Culture from the Slums
By Jeff Hayton
Culture from the Slums explores the history of punk rock in East and West Germany during the 1970s and 1980s. These decades witnessed an explosion of alternative culture across divided Germany, and punk was a critical constituent of this movement. For young Germans at the time, punk appealed to those gravitating towards cultural experimentation rooted in notions of authenticity-endeavors considered to be more 'real' and 'genuine.' Adopting musical subculture from abroad and rearticulating the genre locally, punk gave individuals uncomfortable with their societies the opportunity to create alternative worlds. Examining how youths mobilized music to build alternative communities and identities during the Cold War, Culture from the Slums details how punk became the site of historical change during this era: in the West, concerning national identity, commercialism, and politicization; while in the East, over repression, resistance, and collaboration. But on either side of the Iron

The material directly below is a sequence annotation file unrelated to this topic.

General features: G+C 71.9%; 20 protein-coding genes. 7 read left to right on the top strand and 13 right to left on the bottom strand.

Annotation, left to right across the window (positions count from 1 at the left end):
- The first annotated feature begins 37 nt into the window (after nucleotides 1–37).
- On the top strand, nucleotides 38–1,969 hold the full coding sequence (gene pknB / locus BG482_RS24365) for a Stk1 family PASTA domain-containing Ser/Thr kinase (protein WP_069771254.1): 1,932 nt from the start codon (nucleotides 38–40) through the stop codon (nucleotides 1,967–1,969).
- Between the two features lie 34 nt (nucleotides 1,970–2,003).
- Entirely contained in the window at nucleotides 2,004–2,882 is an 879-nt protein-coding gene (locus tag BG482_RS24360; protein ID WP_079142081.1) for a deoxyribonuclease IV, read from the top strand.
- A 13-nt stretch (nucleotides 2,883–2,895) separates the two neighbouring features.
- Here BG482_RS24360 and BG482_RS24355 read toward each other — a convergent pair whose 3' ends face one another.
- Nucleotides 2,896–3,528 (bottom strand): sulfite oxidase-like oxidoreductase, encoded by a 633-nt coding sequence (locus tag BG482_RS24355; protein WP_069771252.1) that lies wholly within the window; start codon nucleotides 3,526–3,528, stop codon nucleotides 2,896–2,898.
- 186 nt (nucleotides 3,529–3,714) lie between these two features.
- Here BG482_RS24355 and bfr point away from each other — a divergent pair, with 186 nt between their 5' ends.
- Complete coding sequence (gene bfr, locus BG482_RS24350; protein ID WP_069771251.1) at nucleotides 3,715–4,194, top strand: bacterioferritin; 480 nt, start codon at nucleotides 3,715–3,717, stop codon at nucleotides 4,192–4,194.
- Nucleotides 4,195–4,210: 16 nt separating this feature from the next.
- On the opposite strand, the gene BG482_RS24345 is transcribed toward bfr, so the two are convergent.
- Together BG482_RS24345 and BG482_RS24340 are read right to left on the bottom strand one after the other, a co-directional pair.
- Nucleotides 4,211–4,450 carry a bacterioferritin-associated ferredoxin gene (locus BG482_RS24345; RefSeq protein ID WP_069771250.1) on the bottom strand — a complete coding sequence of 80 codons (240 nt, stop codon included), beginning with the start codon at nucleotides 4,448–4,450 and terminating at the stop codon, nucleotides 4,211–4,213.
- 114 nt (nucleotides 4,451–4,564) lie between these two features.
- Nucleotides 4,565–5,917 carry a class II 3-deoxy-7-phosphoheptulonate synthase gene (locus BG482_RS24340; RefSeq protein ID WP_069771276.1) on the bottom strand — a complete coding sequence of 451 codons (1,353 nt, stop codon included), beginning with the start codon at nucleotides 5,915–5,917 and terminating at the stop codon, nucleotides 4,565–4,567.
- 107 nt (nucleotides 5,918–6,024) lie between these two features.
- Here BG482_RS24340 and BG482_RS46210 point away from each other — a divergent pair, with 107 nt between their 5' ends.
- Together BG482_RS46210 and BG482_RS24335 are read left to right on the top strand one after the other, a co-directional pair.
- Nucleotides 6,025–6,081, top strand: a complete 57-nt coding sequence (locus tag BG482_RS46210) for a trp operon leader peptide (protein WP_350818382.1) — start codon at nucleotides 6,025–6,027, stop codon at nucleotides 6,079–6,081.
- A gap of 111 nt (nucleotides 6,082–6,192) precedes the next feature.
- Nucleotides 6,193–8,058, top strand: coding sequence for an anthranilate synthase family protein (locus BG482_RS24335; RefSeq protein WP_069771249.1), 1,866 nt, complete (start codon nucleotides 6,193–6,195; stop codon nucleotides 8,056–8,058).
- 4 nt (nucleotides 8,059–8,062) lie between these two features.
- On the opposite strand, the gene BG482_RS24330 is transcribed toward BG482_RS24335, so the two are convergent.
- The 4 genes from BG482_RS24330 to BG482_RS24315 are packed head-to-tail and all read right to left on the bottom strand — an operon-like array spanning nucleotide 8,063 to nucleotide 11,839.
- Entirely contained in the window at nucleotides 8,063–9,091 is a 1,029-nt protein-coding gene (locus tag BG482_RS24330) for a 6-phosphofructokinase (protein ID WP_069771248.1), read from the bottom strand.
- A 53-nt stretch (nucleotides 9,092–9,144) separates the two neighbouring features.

Curtain, punks' struggles for individuality and independence forced their societies to come to terms with their political, social, and aesthetic challenges, confrontations which pluralized both states, a surprising similarity connecting democratic, capitalist West Germany with socialist, authoritarian East Germany. In this manner, Culture from the Slums suggests that the ideas, practices, and communities which youths called into being transformed both German societies along more diverse and ultimately democratic lines. Using a wealth of previously untapped archival documentation, this study reorients German and European history during this period by integrating alternative culture and music subculture into broader narratives of postwar inquiry and explains how punk rock shaped divided Germany in the 1970s and 1980s.